George Harrison and the Concert for Bangladesh

“The only real wealth comes from helping others.” — Cesar Chavez

This summer a friend loaned me his copy of the Concert for Bangladesh DVD, which I wasted no time consuming.

This 1971 concert had profound impact on many people, and became a prototype of similar socially conscious efforts by performers who realized they could leverage their “star power” to make a difference in the broader world.

The tragedy of Bangladesh was two-fold. The first was a destructive cyclone of historic proportions that devastated the country and left as many as 500,000 dead in its wake. Because East Pakistan was located 1000 miles from Pakistan there had been an ongoing move for liberation even before this tragedy. The Pakistani government, however, did not send aid or help East Pakistan/Bangladesh.

Photo of DVD cover by the author.

Ironically, the United States could have provided aid but instead chose to turn its back on the matter because Pakistan was an ally in the Cold War. Our leaders, this being the Nixon era, did not wish to “embarrass” an ally.

Instead of helping the needy, the Pakistan army — with armaments provided by the U.S. — went in and committed even greater atrocities. One U.S. journalist described the scene at a university after the Pakistan army incursion. He wrote that the roof of one of the buildings was covered with the chopped off heads of protesters and resisters.

This all took place during the Vietnam War and the media wasn’t giving much insight to all that was going on in Bangladesh. Ravi Shankar, who had famously become known here in the States by recording with the Beatles, who ultimately became good friends with George, had relations in Bangladesh. He was fully cognizant of what was happening there, and shared the peoples’ plight with George.

Moved by the indifference of the world, George Harrison called upon his circle of friends to do a concert that would raise money to help alleviate suffering and raise awareness for the plight. Familiar names included Leon Russell, Billy Preston, Eric Clapton, Ringo Starr and Bob Dylan, and the buzz going into the concert was electric.

There were many aspects of the concert that made it a big deal. It was George Harrison’s first live appearance since the Beatles tour in 1966, the same year Dylan stopped touring after his motorcycle crash in Woodstock. (Dylan did perform at the Isle of Wight in 1969, a quieter set more in alignment with his short set in the Madison Square Garden concert here.)

The concert made a quarter of a million dollars for the cause, which wasn’t much of a dent in the need. The album and DVD sales, however, helped immensely.

Rolling Stone journalist Jon Landau began his review of the album with these words: “The Concert for Bangla Desh is rock reaching for its manhood. Under the leadership of George Harrison, a group of rock musicians recognized, in a deliberate, self-conscious, and professional way, that they have responsibilities.”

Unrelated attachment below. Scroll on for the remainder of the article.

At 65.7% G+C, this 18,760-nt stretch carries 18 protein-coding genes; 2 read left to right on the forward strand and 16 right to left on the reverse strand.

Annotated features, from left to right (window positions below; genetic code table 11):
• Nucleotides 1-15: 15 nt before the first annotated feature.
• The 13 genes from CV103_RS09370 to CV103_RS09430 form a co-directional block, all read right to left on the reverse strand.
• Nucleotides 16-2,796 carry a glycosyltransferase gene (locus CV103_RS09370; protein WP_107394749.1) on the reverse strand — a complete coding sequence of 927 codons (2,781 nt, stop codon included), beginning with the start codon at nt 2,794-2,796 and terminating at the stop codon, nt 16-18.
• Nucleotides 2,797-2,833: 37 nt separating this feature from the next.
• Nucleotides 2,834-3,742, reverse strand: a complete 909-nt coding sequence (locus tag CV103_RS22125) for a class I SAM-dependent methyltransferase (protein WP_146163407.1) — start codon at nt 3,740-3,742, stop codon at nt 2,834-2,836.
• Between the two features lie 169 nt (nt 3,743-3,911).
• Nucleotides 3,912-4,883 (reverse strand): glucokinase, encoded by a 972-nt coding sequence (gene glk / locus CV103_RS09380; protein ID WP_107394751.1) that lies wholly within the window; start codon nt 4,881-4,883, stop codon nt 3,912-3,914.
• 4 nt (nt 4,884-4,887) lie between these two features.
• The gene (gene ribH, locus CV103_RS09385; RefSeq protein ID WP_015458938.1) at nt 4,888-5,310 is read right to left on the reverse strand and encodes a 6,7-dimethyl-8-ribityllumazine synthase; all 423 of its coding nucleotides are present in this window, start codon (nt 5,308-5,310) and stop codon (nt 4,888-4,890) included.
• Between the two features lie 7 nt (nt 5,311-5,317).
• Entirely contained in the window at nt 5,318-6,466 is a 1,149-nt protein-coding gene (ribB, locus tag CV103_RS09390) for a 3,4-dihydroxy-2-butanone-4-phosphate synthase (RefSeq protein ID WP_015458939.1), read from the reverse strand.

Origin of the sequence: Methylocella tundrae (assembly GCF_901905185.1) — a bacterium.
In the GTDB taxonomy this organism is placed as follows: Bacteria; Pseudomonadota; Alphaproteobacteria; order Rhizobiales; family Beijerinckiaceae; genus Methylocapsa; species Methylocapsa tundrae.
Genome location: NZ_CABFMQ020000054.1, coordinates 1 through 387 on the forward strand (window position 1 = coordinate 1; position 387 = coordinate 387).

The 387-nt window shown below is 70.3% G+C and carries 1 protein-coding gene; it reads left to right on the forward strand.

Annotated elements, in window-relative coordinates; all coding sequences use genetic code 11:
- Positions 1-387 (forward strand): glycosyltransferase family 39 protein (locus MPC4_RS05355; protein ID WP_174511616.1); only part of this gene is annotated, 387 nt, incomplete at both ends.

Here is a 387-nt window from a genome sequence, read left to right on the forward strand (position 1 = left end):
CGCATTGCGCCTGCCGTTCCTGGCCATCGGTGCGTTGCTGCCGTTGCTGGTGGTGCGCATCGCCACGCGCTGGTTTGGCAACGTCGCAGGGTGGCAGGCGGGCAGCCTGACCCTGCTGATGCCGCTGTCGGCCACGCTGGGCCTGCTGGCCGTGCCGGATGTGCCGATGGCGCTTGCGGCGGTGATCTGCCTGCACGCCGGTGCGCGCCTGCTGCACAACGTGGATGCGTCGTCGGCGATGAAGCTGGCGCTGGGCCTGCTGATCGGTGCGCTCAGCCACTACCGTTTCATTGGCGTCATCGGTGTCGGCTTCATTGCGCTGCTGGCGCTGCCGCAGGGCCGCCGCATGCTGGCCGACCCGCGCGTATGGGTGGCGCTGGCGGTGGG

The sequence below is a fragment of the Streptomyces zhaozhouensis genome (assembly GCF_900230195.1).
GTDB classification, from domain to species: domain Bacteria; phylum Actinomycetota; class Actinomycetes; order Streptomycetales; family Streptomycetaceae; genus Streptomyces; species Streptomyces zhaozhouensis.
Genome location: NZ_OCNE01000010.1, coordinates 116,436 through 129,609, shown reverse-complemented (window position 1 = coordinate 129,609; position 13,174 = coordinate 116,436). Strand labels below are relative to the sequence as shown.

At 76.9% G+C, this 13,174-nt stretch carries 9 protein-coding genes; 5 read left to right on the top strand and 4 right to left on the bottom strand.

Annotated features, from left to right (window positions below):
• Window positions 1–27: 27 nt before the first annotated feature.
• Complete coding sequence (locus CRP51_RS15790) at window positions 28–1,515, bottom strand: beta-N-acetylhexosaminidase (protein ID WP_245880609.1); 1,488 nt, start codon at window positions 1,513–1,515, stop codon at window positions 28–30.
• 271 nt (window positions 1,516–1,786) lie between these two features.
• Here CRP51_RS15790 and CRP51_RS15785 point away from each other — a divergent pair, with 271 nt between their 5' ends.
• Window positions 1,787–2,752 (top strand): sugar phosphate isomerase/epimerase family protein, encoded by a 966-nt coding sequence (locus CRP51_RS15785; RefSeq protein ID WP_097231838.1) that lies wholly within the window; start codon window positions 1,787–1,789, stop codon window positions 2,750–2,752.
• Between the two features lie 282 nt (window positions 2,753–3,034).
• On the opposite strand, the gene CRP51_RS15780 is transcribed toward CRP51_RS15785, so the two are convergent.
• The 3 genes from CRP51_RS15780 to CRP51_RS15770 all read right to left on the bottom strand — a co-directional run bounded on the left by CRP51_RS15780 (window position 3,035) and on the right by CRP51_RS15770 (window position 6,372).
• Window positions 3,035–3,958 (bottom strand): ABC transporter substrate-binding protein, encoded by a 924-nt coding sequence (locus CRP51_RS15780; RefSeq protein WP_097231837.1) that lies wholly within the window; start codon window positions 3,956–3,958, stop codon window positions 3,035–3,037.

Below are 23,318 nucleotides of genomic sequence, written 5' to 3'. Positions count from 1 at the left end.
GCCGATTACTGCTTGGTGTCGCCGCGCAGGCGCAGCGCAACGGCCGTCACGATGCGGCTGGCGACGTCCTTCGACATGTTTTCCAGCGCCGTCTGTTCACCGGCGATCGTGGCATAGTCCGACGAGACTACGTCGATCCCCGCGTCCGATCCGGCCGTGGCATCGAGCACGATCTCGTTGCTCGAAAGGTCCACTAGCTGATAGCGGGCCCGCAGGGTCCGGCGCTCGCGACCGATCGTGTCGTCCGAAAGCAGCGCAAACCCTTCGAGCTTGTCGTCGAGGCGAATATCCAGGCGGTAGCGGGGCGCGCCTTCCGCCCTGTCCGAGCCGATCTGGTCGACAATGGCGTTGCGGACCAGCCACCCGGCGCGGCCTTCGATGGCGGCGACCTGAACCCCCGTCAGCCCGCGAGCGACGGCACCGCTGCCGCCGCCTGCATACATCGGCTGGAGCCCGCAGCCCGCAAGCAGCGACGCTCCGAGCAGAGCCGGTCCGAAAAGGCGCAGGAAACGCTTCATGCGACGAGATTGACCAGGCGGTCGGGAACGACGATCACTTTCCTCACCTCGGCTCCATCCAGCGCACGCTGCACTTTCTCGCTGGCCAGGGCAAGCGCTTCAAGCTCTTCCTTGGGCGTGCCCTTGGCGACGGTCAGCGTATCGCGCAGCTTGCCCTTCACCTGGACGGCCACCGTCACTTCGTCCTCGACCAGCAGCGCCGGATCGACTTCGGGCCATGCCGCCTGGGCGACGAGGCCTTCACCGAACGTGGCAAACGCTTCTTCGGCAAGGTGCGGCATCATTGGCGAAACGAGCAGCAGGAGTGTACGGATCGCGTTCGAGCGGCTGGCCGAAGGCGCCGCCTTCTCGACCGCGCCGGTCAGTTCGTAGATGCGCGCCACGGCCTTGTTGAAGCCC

Harrison went out of his way to downplay the star power so as to put the human need in the foreground. When you watch the DVD of the concert, you’ll see that no one is out their to strut. The objective was to give a great concert to those who came to experience the moment and to give.

Harrison’s emotion-drenched song “Bangladesh” became the concert’s encore. Nowadays we here so much about the importance of storytelling in sales. There’s a sense in which singers have been storytelling since the beginning of time, and “Bangladesh” the song is George’s story.


My friend came to me
With sadness in his eyes
He told me that he wanted help
Before his country dies

Although I couldn’t feel the pain
I knew I had to try
Now I’m asking all of you
To help us save some lives

Bangladesh, Bangladesh
Where so many people are dying fast
And it sure looks like a mess
I’ve never seen such distress

Now won’t you lend your hand and understand?
Relieve the people of Bangladesh

Bangladesh, Bangladesh
Such a great disaster, I don’t understand
But it sure looks like a mess
I’ve never known such distress

Now please don’t turn away
I want to hear you say
Relieve the people of Bangladesh
Relieve Bangladesh

I’m especially moved by the manner in which George Harrison sang the song, and then personalizes it here at the end. “It’s something we cant neglect. It’s something I can’t neglect.”

Bangladesh, Bangladesh
Now it may seem so far from where we all are

It’s something we can’t neglect
It’s something I can’t neglect

Now won’t you give some bread to get the starving fed?
We’ve got to relieve Bangladesh
Relieve the people of Bangladesh
We’ve got to relieve Bangladesh
Relieve the people of Bangladesh

We live in a world full of need. Is there an area of need that you’re aware of that sometimes pains you in private way? Do you sometime think you should give more, but then you allow the thought to flit off and you fail to act?

Whether close to home or on the other side of the globe, there is much need. Maybe today you can follow through and take action.

An avid reader who writes about arts, culture, literature & other life obsessions. @ennyman3 Look for my books on Amazon https://tinyurl.com/y3l9sfpj

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